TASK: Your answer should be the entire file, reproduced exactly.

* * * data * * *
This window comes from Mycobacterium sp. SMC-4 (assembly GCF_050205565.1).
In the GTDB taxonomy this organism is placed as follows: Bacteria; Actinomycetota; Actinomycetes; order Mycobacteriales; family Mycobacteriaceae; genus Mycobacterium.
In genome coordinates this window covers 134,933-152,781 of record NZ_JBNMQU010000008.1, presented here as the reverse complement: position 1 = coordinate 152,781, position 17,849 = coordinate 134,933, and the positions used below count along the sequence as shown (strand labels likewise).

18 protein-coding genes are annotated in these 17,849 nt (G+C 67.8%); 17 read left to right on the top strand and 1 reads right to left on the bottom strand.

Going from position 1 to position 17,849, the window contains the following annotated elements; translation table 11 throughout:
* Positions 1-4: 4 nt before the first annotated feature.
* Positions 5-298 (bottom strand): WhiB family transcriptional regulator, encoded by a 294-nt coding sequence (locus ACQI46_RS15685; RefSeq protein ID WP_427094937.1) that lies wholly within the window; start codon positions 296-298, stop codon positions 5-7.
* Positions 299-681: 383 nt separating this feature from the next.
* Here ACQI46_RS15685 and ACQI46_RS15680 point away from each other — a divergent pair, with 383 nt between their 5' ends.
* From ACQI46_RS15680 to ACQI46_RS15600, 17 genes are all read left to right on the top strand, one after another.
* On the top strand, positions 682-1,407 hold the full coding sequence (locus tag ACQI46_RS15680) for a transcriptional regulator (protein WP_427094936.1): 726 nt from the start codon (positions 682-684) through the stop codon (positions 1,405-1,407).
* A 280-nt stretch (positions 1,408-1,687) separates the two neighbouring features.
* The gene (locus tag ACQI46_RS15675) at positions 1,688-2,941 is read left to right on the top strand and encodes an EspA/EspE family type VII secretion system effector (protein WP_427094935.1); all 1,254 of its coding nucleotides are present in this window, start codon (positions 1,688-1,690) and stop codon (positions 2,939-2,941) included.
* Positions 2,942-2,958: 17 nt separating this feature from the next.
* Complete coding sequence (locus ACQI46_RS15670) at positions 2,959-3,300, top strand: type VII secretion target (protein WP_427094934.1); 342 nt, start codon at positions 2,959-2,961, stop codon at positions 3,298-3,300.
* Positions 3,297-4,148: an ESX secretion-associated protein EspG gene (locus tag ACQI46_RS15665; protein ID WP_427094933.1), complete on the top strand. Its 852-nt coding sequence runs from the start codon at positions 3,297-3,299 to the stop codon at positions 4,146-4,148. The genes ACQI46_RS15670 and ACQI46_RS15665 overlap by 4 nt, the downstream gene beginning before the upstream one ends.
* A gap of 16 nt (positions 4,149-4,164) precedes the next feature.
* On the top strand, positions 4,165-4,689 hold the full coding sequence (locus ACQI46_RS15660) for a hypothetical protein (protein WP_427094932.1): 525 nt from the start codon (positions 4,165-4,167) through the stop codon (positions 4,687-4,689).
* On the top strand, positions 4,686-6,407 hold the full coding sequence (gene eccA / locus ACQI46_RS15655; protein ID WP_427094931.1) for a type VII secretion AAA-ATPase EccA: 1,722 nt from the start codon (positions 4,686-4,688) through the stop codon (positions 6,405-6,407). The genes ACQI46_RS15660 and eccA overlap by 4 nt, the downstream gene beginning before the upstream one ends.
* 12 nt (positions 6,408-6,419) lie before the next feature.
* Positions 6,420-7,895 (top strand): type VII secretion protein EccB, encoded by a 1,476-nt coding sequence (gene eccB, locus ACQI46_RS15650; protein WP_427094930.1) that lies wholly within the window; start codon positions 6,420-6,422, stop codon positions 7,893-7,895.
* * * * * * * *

This window comes from Mycobacterium sp. SMC-4 (assembly GCF_050205565.1).
In the GTDB taxonomy this organism is placed as follows: Bacteria; Actinomycetota; Actinomycetes; order Mycobacteriales; family Mycobacteriaceae; genus Mycobacterium.
In genome coordinates this window covers 134,933-152,781 of record NZ_JBNMQU010000008.1, presented here as the reverse complement: position 1 = coordinate 152,781, position 17,849 = coordinate 134,933, and the positions used below count along the sequence as shown (strand labels likewise).

18 protein-coding genes are annotated in these 17,849 nt (G+C 67.8%); 17 read left to right on the top strand and 1 reads right to left on the bottom strand.

Going from position 1 to position 17,849, the window contains the following annotated elements; translation table 11 throughout:
* Positions 1-4: 4 nt before the first annotated feature.
* Positions 5-298 (bottom strand): WhiB family transcriptional regulator, encoded by a 294-nt coding sequence (locus ACQI46_RS15685; RefSeq protein ID WP_427094937.1) that lies wholly within the window; start codon positions 296-298, stop codon positions 5-7.
* Positions 299-681: 383 nt separating this feature from the next.
* Here ACQI46_RS15685 and ACQI46_RS15680 point away from each other — a divergent pair, with 383 nt between their 5' ends.
* From ACQI46_RS15680 to ACQI46_RS15600, 17 genes are all read left to right on the top strand, one after another.
* On the top strand, positions 682-1,407 hold the full coding sequence (locus tag ACQI46_RS15680) for a transcriptional regulator (protein WP_427094936.1): 726 nt from the start codon (positions 682-684) through the stop codon (positions 1,405-1,407).
* A 280-nt stretch (positions 1,408-1,687) separates the two neighbouring features.
* The gene (locus tag ACQI46_RS15675) at positions 1,688-2,941 is read left to right on the top strand and encodes an EspA/EspE family type VII secretion system effector (protein WP_427094935.1); all 1,254 of its coding nucleotides are present in this window, start codon (positions 1,688-1,690) and stop codon (positions 2,939-2,941) included.
* Positions 2,942-2,958: 17 nt separating this feature from the next.
* Complete coding sequence (locus ACQI46_RS15670) at positions 2,959-3,300, top strand: type VII secretion target (protein WP_427094934.1); 342 nt, start codon at positions 2,959-2,961, stop codon at positions 3,298-3,300.
* Positions 3,297-4,148: an ESX secretion-associated protein EspG gene (locus tag ACQI46_RS15665; protein ID WP_427094933.1), complete on the top strand. Its 852-nt coding sequence runs from the start codon at positions 3,297-3,299 to the stop codon at positions 4,146-4,148. The genes ACQI46_RS15670 and ACQI46_RS15665 overlap by 4 nt, the downstream gene beginning before the upstream one ends.
* A gap of 16 nt (positions 4,149-4,164) precedes the next feature.
* On the top strand, positions 4,165-4,689 hold the full coding sequence (locus ACQI46_RS15660) for a hypothetical protein (protein WP_427094932.1): 525 nt from the start codon (positions 4,165-4,167) through the stop codon (positions 4,687-4,689).
* On the top strand, positions 4,686-6,407 hold the full coding sequence (gene eccA / locus ACQI46_RS15655; protein ID WP_427094931.1) for a type VII secretion AAA-ATPase EccA: 1,722 nt from the start codon (positions 4,686-4,688) through the stop codon (positions 6,405-6,407). The genes ACQI46_RS15660 and eccA overlap by 4 nt, the downstream gene beginning before the upstream one ends.
* 12 nt (positions 6,408-6,419) lie before the next feature.
* Positions 6,420-7,895 (top strand): type VII secretion protein EccB, encoded by a 1,476-nt coding sequence (gene eccB, locus ACQI46_RS15650; protein WP_427094930.1) that lies wholly within the window; start codon positions 6,420-6,422, stop codon positions 7,893-7,895.